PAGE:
On what he’ll miss most...
That’s the cast and crew who became like family, gathering at his house and sharing a crockpot of Mom’s cheese dip at monthly meetings. He usually did everyone’s makeup at his home, too, which left his apartment spackled in glitter. (He’s also sorry longtime supporter Kelly Call, who died in February, won’t see the finale.) Weaver watched an entire generation move into and on from “Shiprocked!” then saw their younger siblings and friends picking up where they left off. Kat (Shirley) Sweet started as a go-go dancer and is now a costume designer. Drag queens Bethann Phetamine and Lilith Deville took their act to their new home of Pittsburgh. Collette Ellis was a go-go dancer who went on to tour with Cavalia (equestrian productions), and is a sought-after fire performer.
“These kids became cult personalities. I just gave them a place.”
On what’s next for ‘Shiprocked!’
The Pride revival will be in August. “ ’‘Shiprocked!’ has become a bit of a kickoff for Pride and it’s important for Snug Harbor to have a presence there. A couple of times a year we might reunite (at the club).”
On what’s next for Snug ...
Although its post-“Shiprocked!” Thursday night schedule isn’t posted yet, Cody Hare – the DJ behind Dharma Lounge’s Le Bang dance parties – will host the new Thursdays at Snug. “His aesthetic is different, but he will carry the torch of being supportive of social minorities,” says Weaver. “Snug is owned and operated by people who have the same politics. (It remains) a place for people to feel safe and express themselves.”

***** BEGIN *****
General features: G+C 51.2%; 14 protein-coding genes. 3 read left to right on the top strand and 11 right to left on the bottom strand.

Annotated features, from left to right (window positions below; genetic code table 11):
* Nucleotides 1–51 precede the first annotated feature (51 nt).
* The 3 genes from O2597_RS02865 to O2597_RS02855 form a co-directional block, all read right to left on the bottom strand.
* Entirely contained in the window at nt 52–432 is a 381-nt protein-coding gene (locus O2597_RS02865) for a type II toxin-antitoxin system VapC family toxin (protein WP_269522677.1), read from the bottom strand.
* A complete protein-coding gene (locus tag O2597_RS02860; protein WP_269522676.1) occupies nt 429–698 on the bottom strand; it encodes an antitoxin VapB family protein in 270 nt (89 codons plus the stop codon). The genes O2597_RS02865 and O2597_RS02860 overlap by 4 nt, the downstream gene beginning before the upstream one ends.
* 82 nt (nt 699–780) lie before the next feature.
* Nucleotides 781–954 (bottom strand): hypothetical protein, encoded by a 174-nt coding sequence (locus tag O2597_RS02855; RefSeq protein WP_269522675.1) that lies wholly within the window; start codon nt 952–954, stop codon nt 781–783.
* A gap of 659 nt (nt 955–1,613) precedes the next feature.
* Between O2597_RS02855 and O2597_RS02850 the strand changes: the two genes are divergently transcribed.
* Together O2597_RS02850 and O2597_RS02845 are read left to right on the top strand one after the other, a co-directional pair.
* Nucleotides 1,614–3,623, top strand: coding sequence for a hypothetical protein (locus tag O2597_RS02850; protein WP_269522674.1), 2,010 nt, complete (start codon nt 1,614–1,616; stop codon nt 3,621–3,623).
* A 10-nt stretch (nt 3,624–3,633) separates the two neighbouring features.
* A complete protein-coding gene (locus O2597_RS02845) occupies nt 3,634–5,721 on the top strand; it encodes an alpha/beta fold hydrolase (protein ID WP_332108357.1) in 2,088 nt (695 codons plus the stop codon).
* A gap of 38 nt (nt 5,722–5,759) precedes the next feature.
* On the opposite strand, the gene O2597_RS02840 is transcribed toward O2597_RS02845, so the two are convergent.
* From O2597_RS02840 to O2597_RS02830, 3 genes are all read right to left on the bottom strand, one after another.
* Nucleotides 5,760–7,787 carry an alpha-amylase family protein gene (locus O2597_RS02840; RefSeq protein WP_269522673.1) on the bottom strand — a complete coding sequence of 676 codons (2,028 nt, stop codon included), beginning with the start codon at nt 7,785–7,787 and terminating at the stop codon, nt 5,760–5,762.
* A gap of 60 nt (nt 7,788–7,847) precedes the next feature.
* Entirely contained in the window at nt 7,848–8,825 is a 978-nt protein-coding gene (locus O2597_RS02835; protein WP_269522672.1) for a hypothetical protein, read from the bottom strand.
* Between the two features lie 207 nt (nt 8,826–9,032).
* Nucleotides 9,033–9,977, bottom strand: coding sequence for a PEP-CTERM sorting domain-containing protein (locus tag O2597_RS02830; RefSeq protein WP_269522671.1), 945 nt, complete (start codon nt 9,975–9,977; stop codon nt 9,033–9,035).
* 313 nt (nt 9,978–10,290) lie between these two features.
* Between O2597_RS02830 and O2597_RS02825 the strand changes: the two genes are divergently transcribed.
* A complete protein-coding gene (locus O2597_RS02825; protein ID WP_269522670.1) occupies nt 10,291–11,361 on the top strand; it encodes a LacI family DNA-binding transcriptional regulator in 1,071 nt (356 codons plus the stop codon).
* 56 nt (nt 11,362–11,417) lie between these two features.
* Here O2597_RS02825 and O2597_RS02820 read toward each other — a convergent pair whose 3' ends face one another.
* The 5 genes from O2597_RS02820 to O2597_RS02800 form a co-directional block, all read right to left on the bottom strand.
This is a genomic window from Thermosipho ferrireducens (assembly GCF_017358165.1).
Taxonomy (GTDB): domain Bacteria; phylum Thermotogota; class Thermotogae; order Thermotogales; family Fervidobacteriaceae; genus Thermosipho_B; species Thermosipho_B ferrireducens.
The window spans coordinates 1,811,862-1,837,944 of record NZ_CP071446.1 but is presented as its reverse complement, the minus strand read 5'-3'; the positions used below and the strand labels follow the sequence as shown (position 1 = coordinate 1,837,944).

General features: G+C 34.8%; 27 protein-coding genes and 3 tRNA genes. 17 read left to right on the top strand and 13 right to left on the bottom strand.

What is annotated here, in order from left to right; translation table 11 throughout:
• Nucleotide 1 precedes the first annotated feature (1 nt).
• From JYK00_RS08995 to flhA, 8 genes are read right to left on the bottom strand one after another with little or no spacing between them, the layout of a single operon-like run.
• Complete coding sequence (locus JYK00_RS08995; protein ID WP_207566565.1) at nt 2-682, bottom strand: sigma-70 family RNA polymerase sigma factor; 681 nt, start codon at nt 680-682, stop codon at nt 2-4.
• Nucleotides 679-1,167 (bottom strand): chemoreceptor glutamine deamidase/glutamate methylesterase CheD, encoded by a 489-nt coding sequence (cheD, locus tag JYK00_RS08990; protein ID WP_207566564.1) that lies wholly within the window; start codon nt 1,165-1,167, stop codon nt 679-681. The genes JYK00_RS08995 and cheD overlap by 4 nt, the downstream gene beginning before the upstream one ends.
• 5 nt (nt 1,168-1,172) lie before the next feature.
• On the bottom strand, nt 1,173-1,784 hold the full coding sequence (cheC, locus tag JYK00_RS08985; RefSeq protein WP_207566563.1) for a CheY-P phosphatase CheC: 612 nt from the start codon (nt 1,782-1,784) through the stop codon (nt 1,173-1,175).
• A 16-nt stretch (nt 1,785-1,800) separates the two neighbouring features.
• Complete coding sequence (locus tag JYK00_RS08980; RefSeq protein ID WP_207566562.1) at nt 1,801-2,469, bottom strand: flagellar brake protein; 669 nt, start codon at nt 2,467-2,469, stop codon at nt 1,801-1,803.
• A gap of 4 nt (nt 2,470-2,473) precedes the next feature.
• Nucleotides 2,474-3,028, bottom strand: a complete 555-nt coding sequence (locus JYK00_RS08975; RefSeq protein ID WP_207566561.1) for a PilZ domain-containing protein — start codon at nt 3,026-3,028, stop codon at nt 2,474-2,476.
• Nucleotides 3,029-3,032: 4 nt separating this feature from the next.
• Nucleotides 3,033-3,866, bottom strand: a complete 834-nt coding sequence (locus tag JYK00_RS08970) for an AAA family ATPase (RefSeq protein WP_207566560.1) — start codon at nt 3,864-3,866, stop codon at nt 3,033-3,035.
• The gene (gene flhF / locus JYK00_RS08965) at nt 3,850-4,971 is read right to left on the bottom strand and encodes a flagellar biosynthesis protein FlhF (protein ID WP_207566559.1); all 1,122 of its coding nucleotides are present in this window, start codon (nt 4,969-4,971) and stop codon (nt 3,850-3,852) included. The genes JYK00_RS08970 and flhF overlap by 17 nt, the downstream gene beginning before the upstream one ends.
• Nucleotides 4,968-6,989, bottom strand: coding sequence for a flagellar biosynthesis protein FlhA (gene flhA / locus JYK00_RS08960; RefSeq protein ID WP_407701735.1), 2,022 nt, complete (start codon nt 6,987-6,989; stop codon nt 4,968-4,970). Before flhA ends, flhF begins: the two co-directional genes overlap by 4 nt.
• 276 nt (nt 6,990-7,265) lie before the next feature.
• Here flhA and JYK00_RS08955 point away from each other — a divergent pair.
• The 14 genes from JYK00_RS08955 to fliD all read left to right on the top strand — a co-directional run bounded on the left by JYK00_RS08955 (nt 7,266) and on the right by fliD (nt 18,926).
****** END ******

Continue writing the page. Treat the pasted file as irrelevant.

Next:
WHEN: 10 p.m. Thursday; doors open at 8 May 25.
WHERE: Snug Harbor, 1228 Gordon St.
TICKETS: Free Thursday; $5 cover on May 25.
Pressed for some favorites, Weaver chose these five as the ones with the highest level of production, costumes, makeup and sets:
Pee-wee’s Playhouse: Included in the paean to Paul Reubens’ iconic children’s TV series were outrageous characters Miss Yvonne, Cowboy Curtis, Chairry, a go-go dancing Pterri the pterodactyl, and Jambi, the doorman.
Wizard of Oz: When his hometown near Muscle Shoals was hit by a tornado, Weaver staged an Oz-themed fundraiser. Snug hung a mangled Gordon Street sign, which had been hit by a car, from the ceiling, along with “flying” chairs and lamps. Glinda appeared in all her sparkling regalia and the Wicked Witch of the West arrived in a cloud of green smoke.
Studio 54: To pay tribute to history’s most notorious discoteque for a New Year’s Eve blowout, resident drag queen Bethann Phetamine was encrusted in mirror and hoisted to the ceiling where she spun as the clock struck midnight – a human disco ball.
John Waters: Celebrating the archduke of camp meant recreating over-the-top characters from his outrageous oeuvre, from “A Dirty Shame’s” Ursula Udders to “Cry Baby’s” Hatchet Face, whose contorted expression was recreated with makeup.
‘Shiprocked!’ on Mars: Weaver cites the B-movie sci-fi theme as one of the coolest looking. It included a DayGlo flying saucer, the stage transformed to the rocky surface of Mars, and the emcee in a space commander costume.